This browser is not actively supported anymore. For the best passle experience, we strongly recommend you upgrade your browser.
| 2 minutes read

The UPC sunrise period is ending in days - what steps need to be taken now?

The UPC opt-out sunrise period ends on 31 May 2023 and on 1 June 2023 the Unified Patent Court (UPC) will finally open its doors. While it will still be possible to opt European patents out of the UPC jurisdiction for the next few years, non-opted out European patents are vulnerable to attack from 1 June. As expected, the number of opt-out applications that are being filed has significantly increased over the last few weeks and is likely to further ramp up as we approach the end of the sunrise period. Having successfully filed in excess of 10,000 opt-out applications ourselves, we have noticed an increasing number of server timeout errors at certain times of day. It seems fair to say that the UPC CMS servers are under considerable strain and one wonders if opt-out applications filed during the last days of the sunrise period stand a realistic chance of being recorded on the opt-out register (which marks the point at which the opt-out becomes effective) before the UPC opens its doors next week. 

Yesterday, 25 May 2023, the UPC announced that, in situations in which the court has established that the CMS has ceased to function, opt-out applications will be accepted in hard copy on a USB stick and to be deposited at the UPC Court of Appeal in Luxembourg during a daily five hour window. It is important to note that the scheduled downtime of the server on 31 May 2023 will not qualify as a period in which the CMS has ceased to function. Clearly, there is concern on the part of the UPC that the volume of opt-outs that will be received may cause failure of the IT infrastructure put in place. We firmly recommend that that any residual opt-outs are filed as soon as possible. It seems risky to wait for next week and, whilst our own API is configured to repeat submissions that have suffered a server time out error until the submission is accepted, there is little that can be done electronically if the UPC servers fail. Our Luxembourg office will be able to submit opt-out requests in hard copy but not only will submissions of this nature be more costly than electronic submissions but one also wonders how quickly any such submissions will be published on the opt-out register (thereby becoming effective) following a period in which the CMS has ceased to function.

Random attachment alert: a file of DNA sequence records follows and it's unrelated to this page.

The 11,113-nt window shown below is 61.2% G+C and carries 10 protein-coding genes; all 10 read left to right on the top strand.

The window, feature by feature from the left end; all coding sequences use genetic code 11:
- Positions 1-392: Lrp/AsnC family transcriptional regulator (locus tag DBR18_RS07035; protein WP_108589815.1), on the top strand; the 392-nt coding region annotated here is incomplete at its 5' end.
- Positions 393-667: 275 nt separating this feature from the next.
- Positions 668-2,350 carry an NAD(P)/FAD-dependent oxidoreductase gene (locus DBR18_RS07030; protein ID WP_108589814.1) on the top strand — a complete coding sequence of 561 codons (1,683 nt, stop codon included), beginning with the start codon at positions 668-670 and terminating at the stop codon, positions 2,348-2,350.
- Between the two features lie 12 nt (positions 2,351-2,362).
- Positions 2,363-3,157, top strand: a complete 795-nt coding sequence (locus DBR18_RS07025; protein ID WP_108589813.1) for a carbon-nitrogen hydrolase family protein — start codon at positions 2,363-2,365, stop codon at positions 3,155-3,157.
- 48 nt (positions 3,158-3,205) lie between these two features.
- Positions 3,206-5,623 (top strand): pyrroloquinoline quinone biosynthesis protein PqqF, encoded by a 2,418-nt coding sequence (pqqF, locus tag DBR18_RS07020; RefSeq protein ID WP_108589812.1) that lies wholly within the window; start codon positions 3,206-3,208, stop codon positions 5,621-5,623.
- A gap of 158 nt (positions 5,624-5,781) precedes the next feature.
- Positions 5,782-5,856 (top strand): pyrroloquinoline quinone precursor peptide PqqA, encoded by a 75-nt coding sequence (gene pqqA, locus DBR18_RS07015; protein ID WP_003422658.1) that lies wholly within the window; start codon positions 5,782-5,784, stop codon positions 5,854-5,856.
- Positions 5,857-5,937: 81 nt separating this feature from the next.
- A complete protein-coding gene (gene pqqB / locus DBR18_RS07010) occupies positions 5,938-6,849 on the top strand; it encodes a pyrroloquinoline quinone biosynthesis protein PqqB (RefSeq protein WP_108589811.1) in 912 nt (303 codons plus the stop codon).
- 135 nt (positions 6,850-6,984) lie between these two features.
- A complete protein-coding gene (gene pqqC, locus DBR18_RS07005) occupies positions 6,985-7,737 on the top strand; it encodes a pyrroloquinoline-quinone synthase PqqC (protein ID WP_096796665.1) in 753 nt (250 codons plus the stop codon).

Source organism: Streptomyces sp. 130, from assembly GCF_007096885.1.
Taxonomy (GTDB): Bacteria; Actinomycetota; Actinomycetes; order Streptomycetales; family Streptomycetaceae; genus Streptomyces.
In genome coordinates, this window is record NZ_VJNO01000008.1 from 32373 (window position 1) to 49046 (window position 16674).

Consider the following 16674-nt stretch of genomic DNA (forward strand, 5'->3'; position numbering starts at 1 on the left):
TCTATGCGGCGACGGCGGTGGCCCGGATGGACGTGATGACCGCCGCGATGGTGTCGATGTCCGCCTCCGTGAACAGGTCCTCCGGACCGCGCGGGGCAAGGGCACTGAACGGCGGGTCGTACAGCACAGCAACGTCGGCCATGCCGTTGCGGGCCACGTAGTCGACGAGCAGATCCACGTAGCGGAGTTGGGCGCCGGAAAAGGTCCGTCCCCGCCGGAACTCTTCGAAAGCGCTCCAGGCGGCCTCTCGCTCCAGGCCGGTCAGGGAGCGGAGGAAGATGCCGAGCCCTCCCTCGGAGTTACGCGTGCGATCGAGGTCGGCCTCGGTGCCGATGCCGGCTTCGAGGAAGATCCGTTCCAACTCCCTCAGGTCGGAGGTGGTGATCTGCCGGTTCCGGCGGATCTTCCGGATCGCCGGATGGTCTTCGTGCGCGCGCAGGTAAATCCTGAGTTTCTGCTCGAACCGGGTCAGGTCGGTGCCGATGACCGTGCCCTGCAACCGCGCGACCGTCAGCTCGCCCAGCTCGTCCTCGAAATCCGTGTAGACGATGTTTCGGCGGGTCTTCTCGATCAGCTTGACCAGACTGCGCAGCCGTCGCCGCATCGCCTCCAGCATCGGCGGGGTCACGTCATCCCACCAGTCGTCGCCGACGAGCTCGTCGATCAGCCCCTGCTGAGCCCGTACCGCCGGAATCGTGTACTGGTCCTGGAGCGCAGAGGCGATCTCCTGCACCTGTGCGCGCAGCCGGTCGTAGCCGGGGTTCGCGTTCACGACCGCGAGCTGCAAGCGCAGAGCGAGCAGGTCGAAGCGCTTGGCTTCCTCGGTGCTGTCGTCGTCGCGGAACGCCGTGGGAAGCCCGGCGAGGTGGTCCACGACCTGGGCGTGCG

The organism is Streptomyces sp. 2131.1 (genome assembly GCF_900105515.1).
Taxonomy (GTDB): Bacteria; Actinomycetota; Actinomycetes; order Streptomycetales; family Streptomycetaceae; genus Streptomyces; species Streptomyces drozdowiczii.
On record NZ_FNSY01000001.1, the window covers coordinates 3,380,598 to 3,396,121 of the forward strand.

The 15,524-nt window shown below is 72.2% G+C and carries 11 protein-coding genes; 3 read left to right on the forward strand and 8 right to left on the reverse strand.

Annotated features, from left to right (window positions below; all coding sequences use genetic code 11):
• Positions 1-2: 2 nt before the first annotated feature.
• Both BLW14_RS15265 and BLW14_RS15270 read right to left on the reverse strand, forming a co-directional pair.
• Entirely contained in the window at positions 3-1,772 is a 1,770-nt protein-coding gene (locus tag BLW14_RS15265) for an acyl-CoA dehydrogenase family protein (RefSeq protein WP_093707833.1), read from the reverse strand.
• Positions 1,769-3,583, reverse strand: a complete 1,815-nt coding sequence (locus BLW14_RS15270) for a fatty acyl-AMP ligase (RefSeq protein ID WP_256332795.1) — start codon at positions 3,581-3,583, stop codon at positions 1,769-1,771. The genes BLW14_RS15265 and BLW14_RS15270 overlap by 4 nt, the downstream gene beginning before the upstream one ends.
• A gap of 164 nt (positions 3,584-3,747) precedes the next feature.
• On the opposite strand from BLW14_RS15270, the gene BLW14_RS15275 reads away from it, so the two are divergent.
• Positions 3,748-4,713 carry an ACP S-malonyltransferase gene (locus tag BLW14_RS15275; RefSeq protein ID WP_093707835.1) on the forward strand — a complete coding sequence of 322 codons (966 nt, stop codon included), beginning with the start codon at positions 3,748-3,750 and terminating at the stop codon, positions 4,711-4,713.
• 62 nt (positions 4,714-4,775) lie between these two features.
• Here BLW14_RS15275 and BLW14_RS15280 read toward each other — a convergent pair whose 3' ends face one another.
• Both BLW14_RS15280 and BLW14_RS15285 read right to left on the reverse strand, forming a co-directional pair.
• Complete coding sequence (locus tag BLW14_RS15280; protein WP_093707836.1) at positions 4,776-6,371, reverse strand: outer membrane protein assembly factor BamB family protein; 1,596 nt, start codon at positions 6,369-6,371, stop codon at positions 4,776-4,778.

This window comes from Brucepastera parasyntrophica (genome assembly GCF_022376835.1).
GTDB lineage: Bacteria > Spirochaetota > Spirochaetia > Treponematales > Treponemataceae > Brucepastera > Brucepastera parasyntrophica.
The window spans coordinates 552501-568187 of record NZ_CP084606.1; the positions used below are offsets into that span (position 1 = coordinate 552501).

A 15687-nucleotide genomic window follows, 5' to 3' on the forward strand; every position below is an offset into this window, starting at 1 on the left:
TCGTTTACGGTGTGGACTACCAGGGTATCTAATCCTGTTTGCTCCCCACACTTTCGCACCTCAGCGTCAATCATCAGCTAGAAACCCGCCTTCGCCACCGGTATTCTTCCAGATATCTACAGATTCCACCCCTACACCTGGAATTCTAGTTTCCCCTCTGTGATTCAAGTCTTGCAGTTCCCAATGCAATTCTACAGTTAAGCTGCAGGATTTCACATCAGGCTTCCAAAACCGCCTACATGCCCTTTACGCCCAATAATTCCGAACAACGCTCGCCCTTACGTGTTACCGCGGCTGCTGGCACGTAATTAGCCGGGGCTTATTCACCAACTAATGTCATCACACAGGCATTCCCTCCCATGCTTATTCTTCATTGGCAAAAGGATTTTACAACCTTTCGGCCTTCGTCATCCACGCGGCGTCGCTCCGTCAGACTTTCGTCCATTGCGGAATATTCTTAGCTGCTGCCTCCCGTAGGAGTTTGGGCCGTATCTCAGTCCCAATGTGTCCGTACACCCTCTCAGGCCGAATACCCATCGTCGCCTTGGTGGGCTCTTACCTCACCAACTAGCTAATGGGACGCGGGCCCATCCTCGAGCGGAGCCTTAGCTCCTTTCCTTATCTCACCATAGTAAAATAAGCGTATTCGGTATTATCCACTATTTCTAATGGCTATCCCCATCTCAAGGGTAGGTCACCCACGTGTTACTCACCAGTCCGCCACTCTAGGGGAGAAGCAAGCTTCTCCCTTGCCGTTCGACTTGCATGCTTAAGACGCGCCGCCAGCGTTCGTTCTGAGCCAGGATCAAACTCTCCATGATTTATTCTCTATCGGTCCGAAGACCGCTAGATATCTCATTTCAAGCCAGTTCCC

To learn more about the UPC and the steps you need to take, please visit our dedicated hub here (or email to connect with one of our experts. We have also summarised the current options available under the Unitary Patent system in the article linked below. 

The new court is an international court common to all UPC participating states, and will have jurisdiction over all disputes concerning Unitary Patents. Such disputes will not be handled by national courts. The new court will also have jurisdiction over disputes concerning ‘traditional’ non-unitary European patents that are validated in UPC participating states, as well as any disputes concerning pending European patent applications, unless the application or patent has been ‘opted out’ of the competence of the UPC.


upc, up, unifiedpatentcourt, unitarypatent, european patent validations, patents, yes